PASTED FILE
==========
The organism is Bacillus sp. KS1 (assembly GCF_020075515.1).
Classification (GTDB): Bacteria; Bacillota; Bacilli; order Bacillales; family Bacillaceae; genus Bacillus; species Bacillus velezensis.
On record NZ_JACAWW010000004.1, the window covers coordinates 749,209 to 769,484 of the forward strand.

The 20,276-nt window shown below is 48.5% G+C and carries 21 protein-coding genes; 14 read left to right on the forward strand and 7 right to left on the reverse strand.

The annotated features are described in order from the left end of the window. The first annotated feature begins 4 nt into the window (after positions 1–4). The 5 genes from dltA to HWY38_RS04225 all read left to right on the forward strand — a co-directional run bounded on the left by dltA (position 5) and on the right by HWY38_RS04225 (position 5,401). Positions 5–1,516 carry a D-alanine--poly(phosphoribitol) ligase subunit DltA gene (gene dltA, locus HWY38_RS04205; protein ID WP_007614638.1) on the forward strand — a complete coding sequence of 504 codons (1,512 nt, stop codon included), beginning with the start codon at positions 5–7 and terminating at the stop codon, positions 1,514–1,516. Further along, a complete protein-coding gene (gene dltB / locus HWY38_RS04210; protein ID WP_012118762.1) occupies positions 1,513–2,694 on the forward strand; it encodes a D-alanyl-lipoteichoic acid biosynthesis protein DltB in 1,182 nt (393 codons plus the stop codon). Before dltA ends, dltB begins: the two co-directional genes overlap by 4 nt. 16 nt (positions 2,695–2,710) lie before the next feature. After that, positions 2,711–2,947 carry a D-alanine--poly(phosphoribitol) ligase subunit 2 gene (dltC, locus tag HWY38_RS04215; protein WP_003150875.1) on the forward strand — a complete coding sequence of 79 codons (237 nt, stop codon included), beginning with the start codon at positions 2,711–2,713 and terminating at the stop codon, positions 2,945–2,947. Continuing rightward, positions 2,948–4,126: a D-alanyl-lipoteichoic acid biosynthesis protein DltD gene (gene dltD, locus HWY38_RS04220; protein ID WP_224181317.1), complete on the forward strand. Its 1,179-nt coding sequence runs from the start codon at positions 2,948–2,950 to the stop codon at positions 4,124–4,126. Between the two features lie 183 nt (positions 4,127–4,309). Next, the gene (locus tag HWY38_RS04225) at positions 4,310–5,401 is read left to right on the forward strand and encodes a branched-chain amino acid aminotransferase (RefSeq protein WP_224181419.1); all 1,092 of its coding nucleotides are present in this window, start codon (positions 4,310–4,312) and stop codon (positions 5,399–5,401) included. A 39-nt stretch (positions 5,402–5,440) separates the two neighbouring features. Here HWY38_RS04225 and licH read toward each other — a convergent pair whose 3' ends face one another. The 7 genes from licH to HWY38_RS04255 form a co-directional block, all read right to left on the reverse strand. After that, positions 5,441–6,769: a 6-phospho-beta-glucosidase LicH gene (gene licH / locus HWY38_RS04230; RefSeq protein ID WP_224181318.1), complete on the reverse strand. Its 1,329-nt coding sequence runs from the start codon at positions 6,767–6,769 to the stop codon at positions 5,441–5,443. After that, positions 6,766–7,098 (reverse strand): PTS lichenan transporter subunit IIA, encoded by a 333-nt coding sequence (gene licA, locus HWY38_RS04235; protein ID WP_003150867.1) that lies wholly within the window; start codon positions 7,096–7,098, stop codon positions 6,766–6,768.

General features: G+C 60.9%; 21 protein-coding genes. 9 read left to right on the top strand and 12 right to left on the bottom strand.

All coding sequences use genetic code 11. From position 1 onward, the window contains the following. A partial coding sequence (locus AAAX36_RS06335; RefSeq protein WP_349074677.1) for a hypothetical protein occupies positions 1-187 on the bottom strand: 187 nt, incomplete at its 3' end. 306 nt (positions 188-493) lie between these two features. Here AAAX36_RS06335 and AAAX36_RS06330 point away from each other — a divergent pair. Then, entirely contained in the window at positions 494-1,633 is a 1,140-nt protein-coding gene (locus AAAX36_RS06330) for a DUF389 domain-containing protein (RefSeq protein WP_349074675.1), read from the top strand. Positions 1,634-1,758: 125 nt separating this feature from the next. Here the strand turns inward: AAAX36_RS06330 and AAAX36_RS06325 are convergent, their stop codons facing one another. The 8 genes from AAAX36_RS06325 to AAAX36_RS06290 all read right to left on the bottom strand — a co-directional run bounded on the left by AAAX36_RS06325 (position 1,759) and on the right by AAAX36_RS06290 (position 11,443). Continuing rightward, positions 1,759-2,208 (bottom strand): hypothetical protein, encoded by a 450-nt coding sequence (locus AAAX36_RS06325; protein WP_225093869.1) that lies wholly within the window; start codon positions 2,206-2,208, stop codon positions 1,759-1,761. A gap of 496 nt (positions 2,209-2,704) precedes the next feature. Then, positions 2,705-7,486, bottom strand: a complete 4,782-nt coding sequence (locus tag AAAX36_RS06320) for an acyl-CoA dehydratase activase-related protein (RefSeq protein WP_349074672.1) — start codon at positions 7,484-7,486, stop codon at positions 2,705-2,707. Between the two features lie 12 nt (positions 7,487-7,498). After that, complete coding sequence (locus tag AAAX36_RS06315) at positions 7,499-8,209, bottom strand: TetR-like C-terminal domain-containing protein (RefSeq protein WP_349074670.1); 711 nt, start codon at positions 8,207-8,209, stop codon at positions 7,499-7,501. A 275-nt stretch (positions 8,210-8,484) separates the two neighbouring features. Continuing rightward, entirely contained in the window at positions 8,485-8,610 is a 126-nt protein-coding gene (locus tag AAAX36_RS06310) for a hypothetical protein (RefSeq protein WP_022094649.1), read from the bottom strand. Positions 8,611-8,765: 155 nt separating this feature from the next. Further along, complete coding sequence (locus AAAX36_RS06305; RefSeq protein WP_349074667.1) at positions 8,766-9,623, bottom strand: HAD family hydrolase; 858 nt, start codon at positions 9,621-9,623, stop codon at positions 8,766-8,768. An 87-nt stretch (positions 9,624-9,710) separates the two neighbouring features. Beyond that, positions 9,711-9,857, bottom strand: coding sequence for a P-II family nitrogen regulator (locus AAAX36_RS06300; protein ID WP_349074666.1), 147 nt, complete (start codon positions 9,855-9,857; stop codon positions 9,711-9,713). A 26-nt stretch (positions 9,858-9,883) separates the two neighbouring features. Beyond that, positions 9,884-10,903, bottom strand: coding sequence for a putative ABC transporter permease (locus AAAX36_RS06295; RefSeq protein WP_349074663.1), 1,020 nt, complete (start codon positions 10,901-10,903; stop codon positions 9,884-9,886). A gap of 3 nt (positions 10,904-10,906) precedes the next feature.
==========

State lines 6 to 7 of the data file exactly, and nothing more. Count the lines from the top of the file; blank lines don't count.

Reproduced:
General features: G+C 60.9%; 21 protein-coding genes. 9 read left to right on the top strand and 12 right to left on the bottom strand.

All coding sequences use genetic code 11. From position 1 onward, the window contains the following. A partial coding sequence (locus AAAX36_RS06335; RefSeq protein WP_349074677.1) for a hypothetical protein occupies positions 1-187 on the bottom strand: 187 nt, incomplete at its 3' end. 306 nt (positions 188-493) lie between these two features. Here AAAX36_RS06335 and AAAX36_RS06330 point away from each other — a divergent pair. Then, entirely contained in the window at positions 494-1,633 is a 1,140-nt protein-coding gene (locus AAAX36_RS06330) for a DUF389 domain-containing protein (RefSeq protein WP_349074675.1), read from the top strand. Positions 1,634-1,758: 125 nt separating this feature from the next. Here the strand turns inward: AAAX36_RS06330 and AAAX36_RS06325 are convergent, their stop codons facing one another. The 8 genes from AAAX36_RS06325 to AAAX36_RS06290 all read right to left on the bottom strand — a co-directional run bounded on the left by AAAX36_RS06325 (position 1,759) and on the right by AAAX36_RS06290 (position 11,443). Continuing rightward, positions 1,759-2,208 (bottom strand): hypothetical protein, encoded by a 450-nt coding sequence (locus AAAX36_RS06325; protein WP_225093869.1) that lies wholly within the window; start codon positions 2,206-2,208, stop codon positions 1,759-1,761. A gap of 496 nt (positions 2,209-2,704) precedes the next feature. Then, positions 2,705-7,486, bottom strand: a complete 4,782-nt coding sequence (locus tag AAAX36_RS06320) for an acyl-CoA dehydratase activase-related protein (RefSeq protein WP_349074672.1) — start codon at positions 7,484-7,486, stop codon at positions 2,705-2,707. Between the two features lie 12 nt (positions 7,487-7,498). After that, complete coding sequence (locus tag AAAX36_RS06315) at positions 7,499-8,209, bottom strand: TetR-like C-terminal domain-containing protein (RefSeq protein WP_349074670.1); 711 nt, start codon at positions 8,207-8,209, stop codon at positions 7,499-7,501. A 275-nt stretch (positions 8,210-8,484) separates the two neighbouring features. Continuing rightward, entirely contained in the window at positions 8,485-8,610 is a 126-nt protein-coding gene (locus tag AAAX36_RS06310) for a hypothetical protein (RefSeq protein WP_022094649.1), read from the bottom strand. Positions 8,611-8,765: 155 nt separating this feature from the next. Further along, complete coding sequence (locus AAAX36_RS06305; RefSeq protein WP_349074667.1) at positions 8,766-9,623, bottom strand: HAD family hydrolase; 858 nt, start codon at positions 9,621-9,623, stop codon at positions 8,766-8,768. An 87-nt stretch (positions 9,624-9,710) separates the two neighbouring features. Beyond that, positions 9,711-9,857, bottom strand: coding sequence for a P-II family nitrogen regulator (locus AAAX36_RS06300; protein ID WP_349074666.1), 147 nt, complete (start codon positions 9,855-9,857; stop codon positions 9,711-9,713). A 26-nt stretch (positions 9,858-9,883) separates the two neighbouring features. Beyond that, positions 9,884-10,903, bottom strand: coding sequence for a putative ABC transporter permease (locus AAAX36_RS06295; RefSeq protein WP_349074663.1), 1,020 nt, complete (start codon positions 10,901-10,903; stop codon positions 9,884-9,886). A gap of 3 nt (positions 10,904-10,906) precedes the next feature.